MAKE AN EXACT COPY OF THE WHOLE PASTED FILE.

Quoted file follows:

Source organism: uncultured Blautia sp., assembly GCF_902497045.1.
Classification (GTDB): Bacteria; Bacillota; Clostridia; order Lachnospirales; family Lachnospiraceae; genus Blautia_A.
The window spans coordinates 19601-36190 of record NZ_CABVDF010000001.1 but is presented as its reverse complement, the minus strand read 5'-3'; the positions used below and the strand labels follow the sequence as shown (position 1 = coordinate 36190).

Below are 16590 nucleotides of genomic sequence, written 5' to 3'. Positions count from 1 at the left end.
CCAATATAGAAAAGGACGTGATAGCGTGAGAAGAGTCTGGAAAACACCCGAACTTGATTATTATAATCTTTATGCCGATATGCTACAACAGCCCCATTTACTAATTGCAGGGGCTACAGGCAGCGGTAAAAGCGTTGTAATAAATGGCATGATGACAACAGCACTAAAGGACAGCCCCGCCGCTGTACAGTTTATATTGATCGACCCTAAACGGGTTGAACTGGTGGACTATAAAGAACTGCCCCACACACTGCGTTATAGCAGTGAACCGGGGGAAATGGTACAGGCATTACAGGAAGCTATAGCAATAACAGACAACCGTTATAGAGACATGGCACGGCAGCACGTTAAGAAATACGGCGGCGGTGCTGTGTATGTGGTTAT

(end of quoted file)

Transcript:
Source organism: uncultured Blautia sp., assembly GCF_902497045.1.
Classification (GTDB): Bacteria; Bacillota; Clostridia; order Lachnospirales; family Lachnospiraceae; genus Blautia_A.
The window spans coordinates 19601-36190 of record NZ_CABVDF010000001.1 but is presented as its reverse complement, the minus strand read 5'-3'; the positions used below and the strand labels follow the sequence as shown (position 1 = coordinate 36190).

Below are 16590 nucleotides of genomic sequence, written 5' to 3'. Positions count from 1 at the left end.
CCAATATAGAAAAGGACGTGATAGCGTGAGAAGAGTCTGGAAAACACCCGAACTTGATTATTATAATCTTTATGCCGATATGCTACAACAGCCCCATTTACTAATTGCAGGGGCTACAGGCAGCGGTAAAAGCGTTGTAATAAATGGCATGATGACAACAGCACTAAAGGACAGCCCCGCCGCTGTACAGTTTATATTGATCGACCCTAAACGGGTTGAACTGGTGGACTATAAAGAACTGCCCCACACACTGCGTTATAGCAGTGAACCGGGGGAAATGGTACAGGCATTACAGGAAGCTATAGCAATAACAGACAACCGTTATAGAGACATGGCACGGCAGCACGTTAAGAAATACGGCGGCGGTGCTGTGTATGTGGTTAT